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Fire threatens preserve, forest lands


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POSTED: Tuesday, September 01, 2009

Ashes continued to fall outside, and the smell of smoke lingered in Kim Tempo's house.

But she was grateful her home at Pano Place in central Molokai was spared from a brush fire now into its third day.

“;It came right behind my house,”; Tempo said.

State and county firefighters continued yesterday to battle the stubborn blaze, which was spreading on multiple fronts westward and north into forest and watershed areas mauka of Kalamaula and Kaunakakai, fanned by gusts reported at 13 mph.

The fire had burned an estimated 7,800 acres since it began about noon Saturday.

Except for a garage and an abandoned structure, firefighters along with volunteers have saved dozens of houses.

Efforts were focused yesterday on cutting firebreaks in mountainous areas in Makakupaia State Forest and at the Kamakou Preserve.

;[Preview]  Molokai Brushfire Rages On
 

Over 70 county and state firefighters are still battling a large brush fire on Molokai burning for its third day.

Watch ]

 

“;We want to stop the fire from going further into forest areas,”; said Glenn Shishido, a state forestry official. “;It's still unpredictable. ... The wind directions are variable.”;

Shishido said the Makakupaia forest has native shrubs and trees including kukui, but no endangered species.

At Kamakou the situation is quite different, with at least 219 of some 250 Hawaiian plants found nowhere else in the world, according to the Nature Conservancy.

The group, part of a Natural Area Partnership Program, said the lush rain forest is also home to countless native insects, supporting an array of birds, including the apapane and pueo, the Hawaiian owl.

The forest was the last place sightings were made of the Molokai thrush, or oloma'o, and Molokai creeper, or kakawahie.

Shishido said yesterday evening that the fire had gone into the Makakupaia, and he believed the fire also moved into Kamakou, but he did not know its impact.

Conservancy spokesman Grady Timmons said the fire had entered the southwest corner of the preserve, and his group hopes to have a clearer picture of the situation by noon today.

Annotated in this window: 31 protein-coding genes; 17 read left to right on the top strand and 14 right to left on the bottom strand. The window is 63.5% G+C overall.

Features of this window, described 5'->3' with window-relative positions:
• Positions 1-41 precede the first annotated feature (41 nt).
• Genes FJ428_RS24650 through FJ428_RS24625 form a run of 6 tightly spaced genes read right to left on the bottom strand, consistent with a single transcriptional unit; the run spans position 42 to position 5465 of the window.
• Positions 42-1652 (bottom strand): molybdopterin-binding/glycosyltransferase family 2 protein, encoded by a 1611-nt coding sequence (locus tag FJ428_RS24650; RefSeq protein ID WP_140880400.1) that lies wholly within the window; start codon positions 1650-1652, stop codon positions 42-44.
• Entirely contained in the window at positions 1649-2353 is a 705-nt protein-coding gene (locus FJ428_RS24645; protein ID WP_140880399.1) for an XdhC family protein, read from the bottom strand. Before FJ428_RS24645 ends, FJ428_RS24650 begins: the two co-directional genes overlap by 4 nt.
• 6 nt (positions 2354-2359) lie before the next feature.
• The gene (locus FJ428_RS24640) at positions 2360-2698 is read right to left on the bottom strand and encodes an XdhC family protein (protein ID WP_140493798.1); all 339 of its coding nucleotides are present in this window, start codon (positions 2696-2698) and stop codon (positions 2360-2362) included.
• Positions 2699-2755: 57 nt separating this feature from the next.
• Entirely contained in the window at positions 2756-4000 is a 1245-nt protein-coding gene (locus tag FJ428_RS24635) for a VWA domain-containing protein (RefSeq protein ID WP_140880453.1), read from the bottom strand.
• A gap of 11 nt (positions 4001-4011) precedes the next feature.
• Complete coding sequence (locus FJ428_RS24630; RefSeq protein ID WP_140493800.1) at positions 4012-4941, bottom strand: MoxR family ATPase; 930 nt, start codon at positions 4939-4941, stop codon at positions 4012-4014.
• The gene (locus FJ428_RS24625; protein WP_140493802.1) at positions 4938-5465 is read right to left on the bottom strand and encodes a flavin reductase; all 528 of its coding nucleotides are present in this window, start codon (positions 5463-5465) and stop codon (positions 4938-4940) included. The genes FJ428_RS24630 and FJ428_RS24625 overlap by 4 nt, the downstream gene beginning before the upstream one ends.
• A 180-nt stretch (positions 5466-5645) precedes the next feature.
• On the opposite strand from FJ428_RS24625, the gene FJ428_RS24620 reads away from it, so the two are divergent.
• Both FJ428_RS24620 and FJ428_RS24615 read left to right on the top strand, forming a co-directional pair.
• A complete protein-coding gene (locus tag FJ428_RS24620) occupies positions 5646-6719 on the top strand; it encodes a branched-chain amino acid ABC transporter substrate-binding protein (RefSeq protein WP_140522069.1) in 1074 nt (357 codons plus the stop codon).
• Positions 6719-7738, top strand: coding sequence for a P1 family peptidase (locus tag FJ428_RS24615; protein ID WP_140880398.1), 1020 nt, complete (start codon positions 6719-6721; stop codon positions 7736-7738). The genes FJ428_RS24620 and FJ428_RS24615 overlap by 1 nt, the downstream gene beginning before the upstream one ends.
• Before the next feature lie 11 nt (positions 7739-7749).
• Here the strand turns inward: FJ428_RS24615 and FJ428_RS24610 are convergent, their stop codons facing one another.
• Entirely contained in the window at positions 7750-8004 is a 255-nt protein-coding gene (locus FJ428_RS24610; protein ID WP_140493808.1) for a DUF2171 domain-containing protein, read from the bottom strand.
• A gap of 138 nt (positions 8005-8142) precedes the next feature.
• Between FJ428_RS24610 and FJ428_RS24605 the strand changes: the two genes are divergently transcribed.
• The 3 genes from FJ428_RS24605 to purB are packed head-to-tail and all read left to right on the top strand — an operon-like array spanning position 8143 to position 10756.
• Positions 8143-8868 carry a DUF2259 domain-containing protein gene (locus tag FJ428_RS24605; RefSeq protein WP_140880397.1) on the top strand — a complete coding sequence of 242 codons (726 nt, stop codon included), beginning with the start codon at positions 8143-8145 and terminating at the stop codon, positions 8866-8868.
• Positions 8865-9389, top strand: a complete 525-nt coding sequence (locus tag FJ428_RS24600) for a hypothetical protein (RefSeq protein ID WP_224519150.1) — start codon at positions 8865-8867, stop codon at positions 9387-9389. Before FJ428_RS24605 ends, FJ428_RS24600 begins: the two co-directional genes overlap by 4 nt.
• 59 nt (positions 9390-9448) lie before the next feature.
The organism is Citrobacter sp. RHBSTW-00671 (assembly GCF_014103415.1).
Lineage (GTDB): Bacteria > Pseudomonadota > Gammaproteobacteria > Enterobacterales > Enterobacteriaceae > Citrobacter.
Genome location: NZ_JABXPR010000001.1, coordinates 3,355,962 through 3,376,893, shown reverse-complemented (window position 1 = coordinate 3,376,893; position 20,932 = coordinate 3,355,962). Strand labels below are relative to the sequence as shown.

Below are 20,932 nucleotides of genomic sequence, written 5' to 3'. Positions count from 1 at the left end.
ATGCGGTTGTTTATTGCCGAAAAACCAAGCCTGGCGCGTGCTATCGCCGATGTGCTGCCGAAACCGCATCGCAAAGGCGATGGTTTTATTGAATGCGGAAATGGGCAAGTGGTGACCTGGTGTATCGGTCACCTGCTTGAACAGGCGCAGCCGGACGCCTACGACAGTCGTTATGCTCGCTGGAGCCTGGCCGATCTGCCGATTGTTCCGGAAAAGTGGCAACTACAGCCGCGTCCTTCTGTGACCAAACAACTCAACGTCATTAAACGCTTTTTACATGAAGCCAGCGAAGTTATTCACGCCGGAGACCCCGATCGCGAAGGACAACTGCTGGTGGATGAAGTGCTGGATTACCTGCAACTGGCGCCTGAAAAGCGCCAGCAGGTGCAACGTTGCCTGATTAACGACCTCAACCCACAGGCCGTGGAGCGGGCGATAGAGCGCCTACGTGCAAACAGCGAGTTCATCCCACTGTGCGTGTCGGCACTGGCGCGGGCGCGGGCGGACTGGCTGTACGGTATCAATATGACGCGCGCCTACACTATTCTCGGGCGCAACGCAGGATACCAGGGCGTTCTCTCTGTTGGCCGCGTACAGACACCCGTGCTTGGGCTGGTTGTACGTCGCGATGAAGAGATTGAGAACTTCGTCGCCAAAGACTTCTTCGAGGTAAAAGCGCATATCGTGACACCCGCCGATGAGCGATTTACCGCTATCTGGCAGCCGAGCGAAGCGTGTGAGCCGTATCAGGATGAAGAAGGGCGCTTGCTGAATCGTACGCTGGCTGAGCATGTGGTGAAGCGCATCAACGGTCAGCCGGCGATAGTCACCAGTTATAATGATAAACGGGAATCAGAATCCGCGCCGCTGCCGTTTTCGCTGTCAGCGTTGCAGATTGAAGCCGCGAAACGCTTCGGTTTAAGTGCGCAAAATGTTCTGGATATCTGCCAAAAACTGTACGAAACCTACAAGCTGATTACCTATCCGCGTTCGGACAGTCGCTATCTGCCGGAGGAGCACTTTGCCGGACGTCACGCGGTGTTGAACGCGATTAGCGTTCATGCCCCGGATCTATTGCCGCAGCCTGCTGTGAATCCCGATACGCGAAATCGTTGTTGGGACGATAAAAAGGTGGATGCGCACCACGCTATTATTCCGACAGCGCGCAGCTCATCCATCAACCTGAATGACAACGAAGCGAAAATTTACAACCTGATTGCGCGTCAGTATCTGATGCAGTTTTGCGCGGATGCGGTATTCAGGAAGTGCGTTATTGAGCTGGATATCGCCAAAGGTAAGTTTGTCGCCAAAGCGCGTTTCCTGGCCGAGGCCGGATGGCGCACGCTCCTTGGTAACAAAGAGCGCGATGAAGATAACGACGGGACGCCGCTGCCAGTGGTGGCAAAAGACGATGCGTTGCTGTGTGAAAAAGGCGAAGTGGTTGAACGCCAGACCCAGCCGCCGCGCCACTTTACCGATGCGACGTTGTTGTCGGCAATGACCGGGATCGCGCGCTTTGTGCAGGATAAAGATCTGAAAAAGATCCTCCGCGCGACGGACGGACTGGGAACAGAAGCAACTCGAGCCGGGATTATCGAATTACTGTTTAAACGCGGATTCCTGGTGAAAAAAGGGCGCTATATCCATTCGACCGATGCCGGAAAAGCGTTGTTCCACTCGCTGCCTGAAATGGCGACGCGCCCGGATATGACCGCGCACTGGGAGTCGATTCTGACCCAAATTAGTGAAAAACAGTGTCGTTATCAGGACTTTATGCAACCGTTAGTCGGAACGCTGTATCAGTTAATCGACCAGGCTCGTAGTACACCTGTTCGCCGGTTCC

“;We believe at this time it is among the pine stands located in that area of the preserve and has not yet affected any native resources,”; Timmons said.

County Civil Defense Administrator Gen Iinuma said firefighters on the ground were attacking the blaze around the clock and trying to control the flare-ups. About 70 county and state firefighters were involved yesterday, along with five helicopters, seven bulldozers and five water tankers.

“;Our crews are doing an outstanding job, and we truly appreciate the great support from the people and businesses of Molokai,”; said Fire Chief Jeff Murray. “;So many have come forward to offer whatever help they can provide, including dropping off food for our firefighters and support personnel. We want them to know that we're grateful for their generosity and can't thank them enough.”;

Kaunakakai Elementary, Molokai Middle School and Molokai High School were to reopen today, after being closed yesterday because of hazardous road conditions created by the fire. Kualapuu Elementary Public Charter School was expected to decide this morning on whether to reopen today.

The county's Cooke Memorial swimming pool remained closed while it was being used as a water source for helicopters conducting aerial drops.

Helicopter flights, ceased at nightfall, were expected to resume today at daylight.

The Red Cross closed an emergency shelter yesterday at the Mitchell Pauole Community Center.

Dozens of other residents, facing roadblocks because of the fire, returned home after most spent the night with relatives and friends.

Aside from one firefighter who was treated for smoke inhalation on Saturday, no injuries have been reported.

The cause of the fire is unknown.

Tempo said a similar fire occurred before, and she believes firebreaks should have been created earlier by a nearby major landowner to make sure fires did not come so close to her and her neighbors' homes.

“;Like every other property owner, they should be responsible,”; she said.